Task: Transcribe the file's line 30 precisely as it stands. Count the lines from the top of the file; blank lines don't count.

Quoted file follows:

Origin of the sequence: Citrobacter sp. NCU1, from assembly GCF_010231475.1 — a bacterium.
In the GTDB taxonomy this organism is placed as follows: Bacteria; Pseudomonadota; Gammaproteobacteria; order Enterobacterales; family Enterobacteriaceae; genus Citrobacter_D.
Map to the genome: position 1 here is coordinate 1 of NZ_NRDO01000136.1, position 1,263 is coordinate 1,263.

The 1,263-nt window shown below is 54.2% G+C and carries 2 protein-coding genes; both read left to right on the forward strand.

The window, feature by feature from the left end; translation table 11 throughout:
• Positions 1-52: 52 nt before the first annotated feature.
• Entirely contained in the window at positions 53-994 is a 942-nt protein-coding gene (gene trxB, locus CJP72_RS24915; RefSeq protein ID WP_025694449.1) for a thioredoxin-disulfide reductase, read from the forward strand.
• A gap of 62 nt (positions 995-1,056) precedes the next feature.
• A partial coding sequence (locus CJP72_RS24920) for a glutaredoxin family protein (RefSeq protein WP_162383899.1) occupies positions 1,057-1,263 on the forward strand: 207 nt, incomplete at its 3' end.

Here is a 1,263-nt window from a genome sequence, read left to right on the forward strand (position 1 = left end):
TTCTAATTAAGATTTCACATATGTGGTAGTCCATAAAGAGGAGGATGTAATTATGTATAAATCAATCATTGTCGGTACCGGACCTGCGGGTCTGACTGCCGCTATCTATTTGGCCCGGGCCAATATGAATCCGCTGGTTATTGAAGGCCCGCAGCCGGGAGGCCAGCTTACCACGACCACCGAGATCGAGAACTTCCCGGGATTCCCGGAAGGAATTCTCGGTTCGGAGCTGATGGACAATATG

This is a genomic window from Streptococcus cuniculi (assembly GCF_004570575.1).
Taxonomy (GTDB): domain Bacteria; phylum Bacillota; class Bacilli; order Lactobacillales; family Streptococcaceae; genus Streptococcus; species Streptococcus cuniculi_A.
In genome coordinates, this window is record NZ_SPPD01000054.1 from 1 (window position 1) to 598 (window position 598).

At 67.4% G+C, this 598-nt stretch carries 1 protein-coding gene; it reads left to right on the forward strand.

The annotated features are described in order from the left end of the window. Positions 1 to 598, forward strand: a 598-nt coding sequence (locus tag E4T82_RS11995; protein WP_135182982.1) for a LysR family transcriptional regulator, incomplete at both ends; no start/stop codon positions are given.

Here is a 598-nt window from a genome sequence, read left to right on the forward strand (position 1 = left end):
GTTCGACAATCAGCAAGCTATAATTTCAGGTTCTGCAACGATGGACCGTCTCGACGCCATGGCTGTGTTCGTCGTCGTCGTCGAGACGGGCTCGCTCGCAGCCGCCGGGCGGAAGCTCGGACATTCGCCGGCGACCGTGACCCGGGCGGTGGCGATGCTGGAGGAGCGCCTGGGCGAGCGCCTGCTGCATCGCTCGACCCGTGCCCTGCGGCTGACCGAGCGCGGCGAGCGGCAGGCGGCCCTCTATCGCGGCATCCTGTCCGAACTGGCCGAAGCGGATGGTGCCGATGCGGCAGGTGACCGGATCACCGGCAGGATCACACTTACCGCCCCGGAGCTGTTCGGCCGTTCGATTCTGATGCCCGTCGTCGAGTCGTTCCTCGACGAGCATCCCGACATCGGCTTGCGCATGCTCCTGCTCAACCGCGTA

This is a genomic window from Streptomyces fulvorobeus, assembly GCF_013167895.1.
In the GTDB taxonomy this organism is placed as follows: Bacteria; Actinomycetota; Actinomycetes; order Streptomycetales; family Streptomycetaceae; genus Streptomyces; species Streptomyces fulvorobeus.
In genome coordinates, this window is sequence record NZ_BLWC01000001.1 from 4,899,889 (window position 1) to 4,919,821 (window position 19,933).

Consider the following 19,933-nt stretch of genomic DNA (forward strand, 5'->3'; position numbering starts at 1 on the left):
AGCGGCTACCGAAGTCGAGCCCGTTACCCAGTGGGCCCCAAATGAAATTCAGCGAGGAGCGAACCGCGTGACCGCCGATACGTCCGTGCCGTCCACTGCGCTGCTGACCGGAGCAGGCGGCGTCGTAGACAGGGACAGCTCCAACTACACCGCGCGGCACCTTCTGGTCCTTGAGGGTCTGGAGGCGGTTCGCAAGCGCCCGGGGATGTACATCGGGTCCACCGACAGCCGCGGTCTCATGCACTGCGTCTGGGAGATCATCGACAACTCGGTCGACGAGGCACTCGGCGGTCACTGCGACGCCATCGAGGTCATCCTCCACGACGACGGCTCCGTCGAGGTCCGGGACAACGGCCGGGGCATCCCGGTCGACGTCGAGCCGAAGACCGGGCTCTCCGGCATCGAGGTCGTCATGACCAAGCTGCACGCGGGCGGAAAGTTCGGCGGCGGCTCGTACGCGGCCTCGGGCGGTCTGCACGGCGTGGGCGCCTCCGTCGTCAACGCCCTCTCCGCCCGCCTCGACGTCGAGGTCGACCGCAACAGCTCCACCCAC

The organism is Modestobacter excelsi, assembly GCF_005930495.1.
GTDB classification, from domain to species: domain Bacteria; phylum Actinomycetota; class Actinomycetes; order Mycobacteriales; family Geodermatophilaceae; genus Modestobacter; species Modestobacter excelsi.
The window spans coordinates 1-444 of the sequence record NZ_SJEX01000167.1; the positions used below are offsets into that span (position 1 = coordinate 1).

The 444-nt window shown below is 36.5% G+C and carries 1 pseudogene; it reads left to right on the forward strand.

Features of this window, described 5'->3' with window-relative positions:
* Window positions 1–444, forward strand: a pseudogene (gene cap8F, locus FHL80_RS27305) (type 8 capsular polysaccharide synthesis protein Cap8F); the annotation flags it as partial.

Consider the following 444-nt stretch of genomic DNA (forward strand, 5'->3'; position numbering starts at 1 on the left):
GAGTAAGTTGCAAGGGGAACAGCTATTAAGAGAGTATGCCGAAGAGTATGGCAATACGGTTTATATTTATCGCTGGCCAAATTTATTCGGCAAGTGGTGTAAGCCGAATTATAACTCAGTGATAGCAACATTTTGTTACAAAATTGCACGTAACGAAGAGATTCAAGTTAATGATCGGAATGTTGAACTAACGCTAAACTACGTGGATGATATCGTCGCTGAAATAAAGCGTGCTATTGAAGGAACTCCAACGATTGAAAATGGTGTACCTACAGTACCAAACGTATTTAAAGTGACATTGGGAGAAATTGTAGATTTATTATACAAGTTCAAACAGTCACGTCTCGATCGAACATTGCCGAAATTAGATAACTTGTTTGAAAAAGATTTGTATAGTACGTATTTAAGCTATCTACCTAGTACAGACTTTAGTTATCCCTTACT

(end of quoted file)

Consider the following 444-nt stretch of genomic DNA (forward strand, 5'->3'; position numbering starts at 1 on the left):